It was already 7:00. We needed to leave in 15 minutes. The pets had been let out that morning and fed. I was dressed and had my church bag packed with my Bible, iPad, choir folder, and checkbook. The baby’s bag was packed with plenty of diapers, wipes, changes of clothes, and prepared bottles. The car was cranked with the heat on high. I had made an intentional effort that morning to get everything ready as quickly as possible so we could leave on time.
But Becca wasn’t ready yet. Reagan hadn’t even woken up, and her church clothes had yet to be picked out. I make toast for Becca and bring it upstairs for her to nibble on while she finishes getting ready. Then I dropped a 2-ounce jar of baby food on the floor, breaking the container and splattering sweet potato puree everywhere. I quickly began to pick up the glass pieces and left the food for the pets. I didn’t even notice the splatter of baby food on my suit and shoes. Then I forgot I hadn’t made my coffee (we normally hit up Starbucks on Sunday mornings). I get that going and go upstairs to give some help to Becca when I see that the two pieces of toast I had made earlier have fallen to the floor, and the cat is now nibbling on it. I break the news to Becca and go downstairs to make her one more piece.
Reagan still wasn’t completely dressed yet. I was starting to become very irritable. We finally get out the door around 7:30, and realize we forgot the meat we were to bring to our small group later on (we weren’t coming home before small group that afternoon). So once they were in the car, I raced back inside to grab the meat, and headed back to the car. We finally left.
Rehearsal with my musicians begins at 8:00, so I need to be there by 7:45 to unlock the doors, turn on the lights and sound system, print set lists, and make sure everything is set to go. That obviously wasn’t going to happen since we had at least a 20 minute drive. And since I was so frustrated already, I was not kind to my wife on the way to church. I said some things that I shouldn’t have in a tone that she didn’t deserve at all.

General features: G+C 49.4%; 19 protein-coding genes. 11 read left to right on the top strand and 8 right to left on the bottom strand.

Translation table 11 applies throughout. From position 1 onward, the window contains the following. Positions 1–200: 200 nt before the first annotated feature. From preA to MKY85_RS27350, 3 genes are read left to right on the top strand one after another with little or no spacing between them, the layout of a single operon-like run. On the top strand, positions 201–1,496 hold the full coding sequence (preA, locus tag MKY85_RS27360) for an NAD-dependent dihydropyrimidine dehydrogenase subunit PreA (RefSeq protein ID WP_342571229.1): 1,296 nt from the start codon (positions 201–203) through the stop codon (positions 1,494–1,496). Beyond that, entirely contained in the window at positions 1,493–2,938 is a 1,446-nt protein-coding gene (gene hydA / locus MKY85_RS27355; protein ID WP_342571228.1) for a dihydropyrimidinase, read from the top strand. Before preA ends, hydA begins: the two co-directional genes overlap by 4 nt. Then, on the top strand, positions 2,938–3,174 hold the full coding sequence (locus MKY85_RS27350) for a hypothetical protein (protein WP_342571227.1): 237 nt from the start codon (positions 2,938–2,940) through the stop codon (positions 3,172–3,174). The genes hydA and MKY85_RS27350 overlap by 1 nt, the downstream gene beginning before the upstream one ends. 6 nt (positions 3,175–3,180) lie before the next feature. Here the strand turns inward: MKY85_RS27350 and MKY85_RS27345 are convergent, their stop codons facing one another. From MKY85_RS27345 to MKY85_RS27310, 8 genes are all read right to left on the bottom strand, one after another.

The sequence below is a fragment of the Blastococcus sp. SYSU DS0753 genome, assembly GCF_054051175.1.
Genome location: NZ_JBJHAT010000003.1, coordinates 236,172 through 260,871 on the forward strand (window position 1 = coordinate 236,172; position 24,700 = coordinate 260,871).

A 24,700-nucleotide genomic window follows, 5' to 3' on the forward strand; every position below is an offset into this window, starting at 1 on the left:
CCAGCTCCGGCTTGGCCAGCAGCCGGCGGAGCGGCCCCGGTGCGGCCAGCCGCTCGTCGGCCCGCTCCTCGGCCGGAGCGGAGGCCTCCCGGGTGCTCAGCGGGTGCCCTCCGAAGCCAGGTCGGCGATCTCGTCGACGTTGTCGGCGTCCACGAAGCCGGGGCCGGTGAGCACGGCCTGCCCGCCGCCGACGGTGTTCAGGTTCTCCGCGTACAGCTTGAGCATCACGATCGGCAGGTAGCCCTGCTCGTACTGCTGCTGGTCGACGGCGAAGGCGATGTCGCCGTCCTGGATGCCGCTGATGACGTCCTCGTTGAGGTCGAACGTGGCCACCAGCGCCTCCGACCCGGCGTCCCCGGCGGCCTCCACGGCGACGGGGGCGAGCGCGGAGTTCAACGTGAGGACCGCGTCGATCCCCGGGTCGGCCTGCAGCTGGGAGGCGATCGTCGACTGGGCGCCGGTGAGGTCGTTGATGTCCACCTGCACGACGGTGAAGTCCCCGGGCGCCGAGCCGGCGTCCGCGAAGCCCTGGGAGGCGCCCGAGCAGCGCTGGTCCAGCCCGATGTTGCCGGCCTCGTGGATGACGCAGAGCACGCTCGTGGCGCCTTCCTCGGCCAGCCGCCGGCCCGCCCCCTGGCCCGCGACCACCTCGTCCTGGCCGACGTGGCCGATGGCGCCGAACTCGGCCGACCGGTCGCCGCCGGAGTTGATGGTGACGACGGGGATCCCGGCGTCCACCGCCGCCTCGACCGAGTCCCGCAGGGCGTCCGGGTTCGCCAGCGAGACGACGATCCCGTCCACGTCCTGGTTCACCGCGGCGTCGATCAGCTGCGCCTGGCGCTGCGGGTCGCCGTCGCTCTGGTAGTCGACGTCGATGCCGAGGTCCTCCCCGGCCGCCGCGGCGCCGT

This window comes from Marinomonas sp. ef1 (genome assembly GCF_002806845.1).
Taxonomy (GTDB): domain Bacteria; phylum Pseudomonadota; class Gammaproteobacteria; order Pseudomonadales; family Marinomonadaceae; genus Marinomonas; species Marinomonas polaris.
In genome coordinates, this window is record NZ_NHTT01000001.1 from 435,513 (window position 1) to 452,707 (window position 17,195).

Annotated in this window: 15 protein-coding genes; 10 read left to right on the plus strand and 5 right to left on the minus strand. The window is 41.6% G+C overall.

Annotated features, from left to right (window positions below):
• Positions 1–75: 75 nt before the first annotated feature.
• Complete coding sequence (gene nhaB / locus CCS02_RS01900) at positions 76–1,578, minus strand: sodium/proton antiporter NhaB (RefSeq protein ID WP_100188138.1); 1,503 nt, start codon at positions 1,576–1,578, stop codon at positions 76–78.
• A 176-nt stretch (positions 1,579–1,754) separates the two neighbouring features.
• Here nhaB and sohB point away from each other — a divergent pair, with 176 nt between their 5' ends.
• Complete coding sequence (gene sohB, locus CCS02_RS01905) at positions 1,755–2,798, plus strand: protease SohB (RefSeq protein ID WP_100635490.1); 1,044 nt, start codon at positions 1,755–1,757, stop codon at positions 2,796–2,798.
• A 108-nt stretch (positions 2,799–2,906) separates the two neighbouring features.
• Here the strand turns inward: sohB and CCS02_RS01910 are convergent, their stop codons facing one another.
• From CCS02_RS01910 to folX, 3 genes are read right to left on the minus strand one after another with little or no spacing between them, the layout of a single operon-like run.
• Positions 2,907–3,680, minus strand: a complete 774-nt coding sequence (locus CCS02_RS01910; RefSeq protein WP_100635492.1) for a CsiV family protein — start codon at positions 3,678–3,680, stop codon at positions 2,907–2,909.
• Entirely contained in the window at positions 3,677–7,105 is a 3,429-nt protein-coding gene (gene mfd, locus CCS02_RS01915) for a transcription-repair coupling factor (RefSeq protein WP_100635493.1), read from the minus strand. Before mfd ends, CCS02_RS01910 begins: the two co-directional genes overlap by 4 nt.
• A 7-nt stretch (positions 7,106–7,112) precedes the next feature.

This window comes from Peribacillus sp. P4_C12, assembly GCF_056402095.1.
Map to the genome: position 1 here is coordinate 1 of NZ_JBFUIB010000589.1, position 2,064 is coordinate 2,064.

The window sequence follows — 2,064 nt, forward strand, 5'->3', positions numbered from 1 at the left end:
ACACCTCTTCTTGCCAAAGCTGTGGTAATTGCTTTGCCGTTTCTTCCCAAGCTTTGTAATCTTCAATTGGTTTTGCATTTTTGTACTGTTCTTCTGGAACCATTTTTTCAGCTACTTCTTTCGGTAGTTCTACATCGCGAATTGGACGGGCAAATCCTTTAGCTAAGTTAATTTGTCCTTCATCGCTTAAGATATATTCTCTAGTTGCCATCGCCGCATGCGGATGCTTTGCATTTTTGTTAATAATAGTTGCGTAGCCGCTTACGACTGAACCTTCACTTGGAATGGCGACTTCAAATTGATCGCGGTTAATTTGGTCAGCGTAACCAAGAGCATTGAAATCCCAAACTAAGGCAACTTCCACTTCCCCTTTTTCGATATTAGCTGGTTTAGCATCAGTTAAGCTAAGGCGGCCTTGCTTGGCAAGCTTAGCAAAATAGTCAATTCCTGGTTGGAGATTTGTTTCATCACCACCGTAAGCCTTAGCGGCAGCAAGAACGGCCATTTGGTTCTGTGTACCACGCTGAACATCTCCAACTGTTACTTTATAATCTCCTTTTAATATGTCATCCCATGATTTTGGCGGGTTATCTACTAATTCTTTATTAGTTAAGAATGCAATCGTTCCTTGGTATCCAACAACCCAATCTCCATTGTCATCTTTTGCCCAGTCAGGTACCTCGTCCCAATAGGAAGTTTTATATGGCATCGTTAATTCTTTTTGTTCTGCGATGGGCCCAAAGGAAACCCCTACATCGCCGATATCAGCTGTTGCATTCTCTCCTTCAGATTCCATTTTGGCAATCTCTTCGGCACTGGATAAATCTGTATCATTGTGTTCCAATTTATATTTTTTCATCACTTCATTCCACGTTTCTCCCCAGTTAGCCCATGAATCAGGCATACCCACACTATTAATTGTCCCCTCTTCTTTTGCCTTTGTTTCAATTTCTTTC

We got to church just before 8 and two of my instrumentalists were standing outside the church doors (mind you, it was 38 degrees out). If I didn’t feel awful already, I sure did then. I should have been there 10-15 minutes earlier than that so no one had to stand in the cold. I parked in the drive-up, got Reagan out of her carseat and into the church building, hopped back in the car to go park it. I gathered up my things from the car and went back inside. Unlocked the sound room, unlocked my office, turned on all the lights, raised up the stage curtain, and thought I was on the mend. Then I looked at my watch and saw that it was 8:10…and I still had not printed off set lists for everyone yet. So I ran to my office to do that. Apparently, I was not hiding this well because the first thing my pianist said to me when she got there was, “Are you alright?” I brushed it off and kept moving.
We began rehearsing. The first two songs went on without a hitch and then we got to one particular song that we hadn’t done since July…and it showed. Nothing was coming together. I couldn’t remember the melody in one particular section, harmonies were not tight, and chords were not consistent. After singing it through, I called an audible and changed the song to something that we were more familiar with. I absolutely HATE doing that; because I spent time planning something down to the tiniest details, I want to keep it that way. But it later proved to be a good decision.
Finally, I looked at all my musicians and apologized for my state of mind that morning. I confessed to them that I was not in any state to lead people in true worship. I said that I was getting there, but I certainly wasn’t there yet. With all that had gone on that morning, I was angry, sad, disappointed, frustrated, and overwhelmed all at the same time. And somehow, God still expected me to lead a group of musicians AND an entire congregation in worship. As I was confessing all of this and doing my best to be transparent with them, my drummer interrupted me and asked if we could pray at that moment. He prayed not only for my state of mind, but for the others on that team who may be trying to lead in worship when their mind and heart is nowhere near where it needs to be. And suddenly, everything changed. Our rehearsal finished on a high note (no pun intended), my nerves, heart and mind calmed, the service was Christ-centered with minimal distractions, and our music was spot on.
I recounted that big ole long story to make one point.
I realized the benefit of not holding back. So often, the ministry life seems like peaches and cream when, in all actuality, the minister and his family are aching and perhaps, breaking. This is why it is so important for us to be transparent with the people in our lives that we can count on to encourage us and pray for us. I later was told that one of my musicians learned a lot because I was transparent. She learned that it’s okay to not have it all together and to let people know it. When people know you don’t have it all together, grace and mercy abound. The more we actually live our lives together, the closer together we will grow.
Just another example of living a life out of tune.